Leave it to two of Houston’s finest to blow up Netflix. Back to back, Beyoncé and Brené Brown dropped Netflix specials that are bound to leave you asking yourself: “What’s in the water in Houston?” and “Is there something about that accented ‘e’?”
While we all laughed, cried, and self-motivated after watching Brené Brown, The Call to Courage, in which the University of Houston research professor (who has spent two decades studying difficult human emotions such as shame and vulnerability) breaks down life’s most difficult emotions and how we can manage them.
The Netflix special comes after her five New York Times bestsellers and most-watched TED Talk (it had more than 40 million views at the time this story was published) — in which she ironically discusses feeling completely vulnerable about all those people watching her talks.
Made for those who prefer to eat and dissociate their feelings with a weekly Netflix-and-binge session, the special captures Brown’s speech given at Royce Hall at the University of California (UCLA) and her hilarious yet crystal clear instruction on how to manage feelings of unworthiness, shame, vulnerability, and emotional pain. The magic of it all? You don’t even realize until the end that you’ve just been through an intense therapy session. To an extent, it feels like inspirational stand up.
For example, Brown shares a story about her own tendency to want to sit in front of the television for hours on end to numb herself after “reading the comments” about herself online. Just as quickly as the audience begins to roar in laughter at her tales of burying herself under a blanket with a seven-hour binge series, you can hear a pin drop as she instructs, “it’s not the critic that counts. The credit belongs to the person who… strives valiantly… who errs…. [who] in the end, while he may know the triumph of high achievement, at least when he fails, he does so daring greatly.”
Courage, she suggests, is what makes you a winner — not other people’s opinions of you, because winners are those who have tried — and lived — the most.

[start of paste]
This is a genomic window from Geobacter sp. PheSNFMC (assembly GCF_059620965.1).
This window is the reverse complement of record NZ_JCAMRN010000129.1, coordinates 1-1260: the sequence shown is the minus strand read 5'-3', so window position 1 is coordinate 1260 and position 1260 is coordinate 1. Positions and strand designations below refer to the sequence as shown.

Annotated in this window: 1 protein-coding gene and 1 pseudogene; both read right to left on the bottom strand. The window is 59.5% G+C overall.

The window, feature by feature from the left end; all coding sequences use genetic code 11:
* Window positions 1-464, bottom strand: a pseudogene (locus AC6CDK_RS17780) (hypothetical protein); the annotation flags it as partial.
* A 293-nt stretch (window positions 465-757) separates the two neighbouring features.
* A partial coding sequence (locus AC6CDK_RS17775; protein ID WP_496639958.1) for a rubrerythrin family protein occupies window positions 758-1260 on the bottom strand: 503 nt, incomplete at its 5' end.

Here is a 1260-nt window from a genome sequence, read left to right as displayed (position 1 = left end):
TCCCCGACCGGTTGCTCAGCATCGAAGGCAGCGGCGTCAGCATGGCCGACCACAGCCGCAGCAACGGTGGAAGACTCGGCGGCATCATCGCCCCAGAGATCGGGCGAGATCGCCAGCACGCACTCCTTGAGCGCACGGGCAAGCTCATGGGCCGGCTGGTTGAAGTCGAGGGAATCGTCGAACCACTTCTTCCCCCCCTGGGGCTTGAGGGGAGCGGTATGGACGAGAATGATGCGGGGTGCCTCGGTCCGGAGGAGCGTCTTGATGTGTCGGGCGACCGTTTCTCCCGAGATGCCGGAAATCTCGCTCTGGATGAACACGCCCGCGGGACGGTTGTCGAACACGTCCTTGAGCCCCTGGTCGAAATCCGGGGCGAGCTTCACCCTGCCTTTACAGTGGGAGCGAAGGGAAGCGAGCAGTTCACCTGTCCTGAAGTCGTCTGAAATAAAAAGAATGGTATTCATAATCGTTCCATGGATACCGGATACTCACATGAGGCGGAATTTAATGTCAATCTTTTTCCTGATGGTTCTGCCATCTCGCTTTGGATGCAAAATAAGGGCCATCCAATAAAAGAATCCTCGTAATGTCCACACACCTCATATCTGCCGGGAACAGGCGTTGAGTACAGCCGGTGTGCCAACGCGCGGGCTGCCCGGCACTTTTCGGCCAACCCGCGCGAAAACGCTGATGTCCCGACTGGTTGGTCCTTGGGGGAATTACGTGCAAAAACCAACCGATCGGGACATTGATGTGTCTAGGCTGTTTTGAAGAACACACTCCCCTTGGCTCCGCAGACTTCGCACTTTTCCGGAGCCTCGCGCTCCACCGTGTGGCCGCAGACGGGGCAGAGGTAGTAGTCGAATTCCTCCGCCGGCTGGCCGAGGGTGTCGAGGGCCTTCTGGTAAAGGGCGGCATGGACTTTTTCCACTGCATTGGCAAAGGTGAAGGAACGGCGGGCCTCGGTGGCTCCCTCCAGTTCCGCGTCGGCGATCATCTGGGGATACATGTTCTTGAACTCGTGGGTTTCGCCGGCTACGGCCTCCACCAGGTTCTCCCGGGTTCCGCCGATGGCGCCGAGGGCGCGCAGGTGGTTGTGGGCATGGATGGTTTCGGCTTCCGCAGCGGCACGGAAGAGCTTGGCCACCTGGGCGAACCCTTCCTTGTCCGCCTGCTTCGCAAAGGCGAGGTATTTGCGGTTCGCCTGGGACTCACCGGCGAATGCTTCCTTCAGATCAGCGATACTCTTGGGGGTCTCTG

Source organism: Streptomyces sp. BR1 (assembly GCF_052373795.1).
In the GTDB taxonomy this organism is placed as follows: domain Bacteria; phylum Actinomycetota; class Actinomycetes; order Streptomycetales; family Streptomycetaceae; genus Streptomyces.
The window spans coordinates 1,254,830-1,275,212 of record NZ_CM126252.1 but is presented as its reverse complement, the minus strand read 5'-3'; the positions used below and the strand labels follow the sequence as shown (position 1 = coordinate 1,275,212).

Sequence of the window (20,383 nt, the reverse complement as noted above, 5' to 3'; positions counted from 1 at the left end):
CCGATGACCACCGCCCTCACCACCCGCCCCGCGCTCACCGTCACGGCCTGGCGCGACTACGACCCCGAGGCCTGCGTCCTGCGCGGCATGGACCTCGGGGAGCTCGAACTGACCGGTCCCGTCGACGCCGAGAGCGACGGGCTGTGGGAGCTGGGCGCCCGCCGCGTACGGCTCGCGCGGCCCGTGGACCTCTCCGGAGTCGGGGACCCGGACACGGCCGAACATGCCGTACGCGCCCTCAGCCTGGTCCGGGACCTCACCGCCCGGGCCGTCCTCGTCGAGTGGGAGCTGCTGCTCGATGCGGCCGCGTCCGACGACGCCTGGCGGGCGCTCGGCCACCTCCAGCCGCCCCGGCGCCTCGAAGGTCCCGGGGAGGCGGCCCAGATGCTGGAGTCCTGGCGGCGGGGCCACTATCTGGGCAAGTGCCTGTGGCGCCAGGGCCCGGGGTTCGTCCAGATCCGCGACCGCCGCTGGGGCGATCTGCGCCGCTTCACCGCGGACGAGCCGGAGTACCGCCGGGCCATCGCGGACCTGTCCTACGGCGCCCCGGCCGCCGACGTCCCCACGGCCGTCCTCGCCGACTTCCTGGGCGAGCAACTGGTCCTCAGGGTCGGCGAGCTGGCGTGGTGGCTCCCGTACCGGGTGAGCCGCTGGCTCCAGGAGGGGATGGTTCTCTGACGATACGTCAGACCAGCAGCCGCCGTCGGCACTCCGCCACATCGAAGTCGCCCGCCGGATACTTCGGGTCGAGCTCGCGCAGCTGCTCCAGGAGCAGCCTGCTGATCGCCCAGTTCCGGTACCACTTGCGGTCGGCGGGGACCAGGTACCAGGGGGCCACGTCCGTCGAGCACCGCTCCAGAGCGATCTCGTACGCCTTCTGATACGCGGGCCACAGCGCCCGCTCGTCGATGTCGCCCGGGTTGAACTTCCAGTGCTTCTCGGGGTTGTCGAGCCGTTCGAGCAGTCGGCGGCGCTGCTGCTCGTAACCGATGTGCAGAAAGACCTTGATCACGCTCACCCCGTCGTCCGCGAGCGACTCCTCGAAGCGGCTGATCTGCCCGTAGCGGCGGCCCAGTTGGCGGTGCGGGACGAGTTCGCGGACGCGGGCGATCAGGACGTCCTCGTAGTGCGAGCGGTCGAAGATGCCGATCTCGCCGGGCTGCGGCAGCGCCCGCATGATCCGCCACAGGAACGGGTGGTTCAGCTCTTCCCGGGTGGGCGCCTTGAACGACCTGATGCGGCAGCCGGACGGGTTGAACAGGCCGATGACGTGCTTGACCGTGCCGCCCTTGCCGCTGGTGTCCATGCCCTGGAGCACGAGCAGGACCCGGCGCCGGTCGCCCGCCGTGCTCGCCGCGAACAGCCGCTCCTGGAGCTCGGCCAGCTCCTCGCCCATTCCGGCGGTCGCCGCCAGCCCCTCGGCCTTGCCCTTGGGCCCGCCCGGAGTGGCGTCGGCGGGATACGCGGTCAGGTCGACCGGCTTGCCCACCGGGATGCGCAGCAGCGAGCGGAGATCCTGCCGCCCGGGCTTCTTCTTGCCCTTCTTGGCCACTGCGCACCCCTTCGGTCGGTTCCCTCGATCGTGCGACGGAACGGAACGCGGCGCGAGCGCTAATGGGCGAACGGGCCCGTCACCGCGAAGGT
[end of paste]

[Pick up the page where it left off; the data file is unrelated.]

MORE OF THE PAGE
Another lesson wrapped in humor comes when Brown reflects on getting that dreadful feeling we have when we know that everything in life is going well. In a bit where she humbly reflects on the first time she went to meet Oprah (because only Brown can humbly tell this story), she admits that she was convinced it was too good to be true. Wrapped up in a punch-line fueled story, she taught the audience about “foreboding joy” or the feeling that “the other shoe is going to drop” and something bad will happen when things are going too well in life.
“When we lose our capacity for vulnerability, joy becomes foreboding,” she explains.
The show continues like a comedic edition of her popular research-and-storytelling style books, leaving viewers with more than a few gems to reflect on. While the spring season and warmer weather can create more reasons to get outside and peel ourselves away from the television, May is National Mental Health Month — which means you have an excuse to engage in some television laughs that are good for your soul. According to Mental Health America, this year’s Mental Health Month focus is on #4Mind4Body, which means people should focus on things like humor, spirituality, and recreation as “ways to boost mental health and general wellness.”
To normalize the awareness and protection of our mental health, then, now more than ever is the right time to make the small changes that will evolve your thoughts and perceptions. And we can think of no better way to do that than starting with the spiritual entertainment that is Brené Brown.